The thing that strikes me the most about this CD is its call to action. Never have I encountered a worship CD that inspired me to get off my duff and actually take part in the service of God’s kingdom in the way that Remedy does. If A Collision was a masterpiece musically, then Remedy is a masterpiece lyrically. Usually when I listen to music, it takes me a few repetitions to really grasp the lyrics because I tend to pay more attention to the instrumental aspect of the song. Not this CD. I was immediately captured by what Crowder was saying.

Lyrically, the focus of the CD emphasizes God’s action, but more than this, it is a call to respond to God’s workings in our lives and in history. And the theme flows nicely, almost perfectly, from beginning to end, culminating in the final two tracks, “Remedy” and “Surely We Can Change.”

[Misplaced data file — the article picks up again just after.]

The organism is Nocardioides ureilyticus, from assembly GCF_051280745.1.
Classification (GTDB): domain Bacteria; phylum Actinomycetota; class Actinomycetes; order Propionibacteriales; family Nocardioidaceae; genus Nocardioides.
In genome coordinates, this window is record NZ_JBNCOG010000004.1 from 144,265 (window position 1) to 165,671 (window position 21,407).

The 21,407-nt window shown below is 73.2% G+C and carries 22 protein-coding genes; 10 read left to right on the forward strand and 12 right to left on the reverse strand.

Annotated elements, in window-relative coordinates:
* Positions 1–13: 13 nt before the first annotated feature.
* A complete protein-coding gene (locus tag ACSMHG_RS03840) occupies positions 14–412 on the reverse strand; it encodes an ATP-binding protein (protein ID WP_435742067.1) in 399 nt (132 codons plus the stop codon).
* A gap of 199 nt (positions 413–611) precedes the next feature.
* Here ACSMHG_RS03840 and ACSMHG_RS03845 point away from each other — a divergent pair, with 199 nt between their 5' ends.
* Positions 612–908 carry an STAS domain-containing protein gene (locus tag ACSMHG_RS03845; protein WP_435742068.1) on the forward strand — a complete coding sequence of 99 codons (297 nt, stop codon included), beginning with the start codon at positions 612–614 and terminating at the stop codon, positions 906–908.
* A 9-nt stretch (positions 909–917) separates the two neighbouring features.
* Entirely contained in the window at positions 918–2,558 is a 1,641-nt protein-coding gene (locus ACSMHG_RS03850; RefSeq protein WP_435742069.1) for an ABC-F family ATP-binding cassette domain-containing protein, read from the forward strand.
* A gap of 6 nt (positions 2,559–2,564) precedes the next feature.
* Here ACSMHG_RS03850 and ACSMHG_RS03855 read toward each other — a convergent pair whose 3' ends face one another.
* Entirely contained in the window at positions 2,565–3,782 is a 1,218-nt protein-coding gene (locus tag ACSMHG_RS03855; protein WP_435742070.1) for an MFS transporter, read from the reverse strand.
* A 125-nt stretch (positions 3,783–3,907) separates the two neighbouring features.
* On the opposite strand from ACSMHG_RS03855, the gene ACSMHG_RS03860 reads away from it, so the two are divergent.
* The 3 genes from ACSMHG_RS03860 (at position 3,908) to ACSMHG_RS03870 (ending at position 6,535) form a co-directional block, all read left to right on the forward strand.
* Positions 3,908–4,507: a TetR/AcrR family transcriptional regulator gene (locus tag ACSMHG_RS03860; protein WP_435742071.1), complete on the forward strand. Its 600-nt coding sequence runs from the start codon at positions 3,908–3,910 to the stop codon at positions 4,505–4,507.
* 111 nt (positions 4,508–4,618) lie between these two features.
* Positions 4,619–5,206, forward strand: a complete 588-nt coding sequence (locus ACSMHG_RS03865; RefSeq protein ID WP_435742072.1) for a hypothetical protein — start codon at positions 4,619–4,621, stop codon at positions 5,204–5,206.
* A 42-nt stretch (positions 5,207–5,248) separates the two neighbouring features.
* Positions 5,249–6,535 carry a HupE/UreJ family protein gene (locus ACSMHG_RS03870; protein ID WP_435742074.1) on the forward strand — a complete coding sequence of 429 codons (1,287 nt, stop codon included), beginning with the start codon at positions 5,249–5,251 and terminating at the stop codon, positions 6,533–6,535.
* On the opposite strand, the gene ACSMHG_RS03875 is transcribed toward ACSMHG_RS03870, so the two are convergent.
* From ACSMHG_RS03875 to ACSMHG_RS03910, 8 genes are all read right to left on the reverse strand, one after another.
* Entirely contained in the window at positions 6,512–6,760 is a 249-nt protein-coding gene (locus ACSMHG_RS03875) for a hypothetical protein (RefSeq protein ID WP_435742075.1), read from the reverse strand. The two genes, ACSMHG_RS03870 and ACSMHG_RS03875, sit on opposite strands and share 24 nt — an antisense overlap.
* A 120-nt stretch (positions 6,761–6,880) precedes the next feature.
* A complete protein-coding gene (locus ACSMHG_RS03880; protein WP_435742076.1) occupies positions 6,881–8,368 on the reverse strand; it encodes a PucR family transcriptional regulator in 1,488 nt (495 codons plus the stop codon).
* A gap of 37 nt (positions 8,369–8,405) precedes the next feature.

We begin with “The Glory of it All,” which proclaims the greatness of Christ’s sacrifice on the cross.

Oh the glory of it all is he came here
For the rescue of us all
That we may live…

Each song seems to have subtle hints at the movement of God’s work into the lives of his people. Crowder is really emphasizing all throughout the CD that God has worked, and he is now calling us to be his instruments in the world. “Can You Feel It” moves further in this direction as this song emphasizes that God surely resides in his people. This track is fun, and as I said above, has a dance party feel to it.

“Everything Glorious” is truly an outstanding song in every sense. It’s a great worship song, it’s catchy, and it emphasizes God’s glorious creation. Again, Crowder hints at our capability to do the work of God: “You make everything glorious, and I am yours… What does that make me?”

“Neverending” is reminiscent of “Forever and ever” off of the A Collision CD. Fun to listen to, and again, spiritually profound.

“Never Let Go” is the token slow song on the CD. It emphasizes God’s faithfulness, as you can see from the title.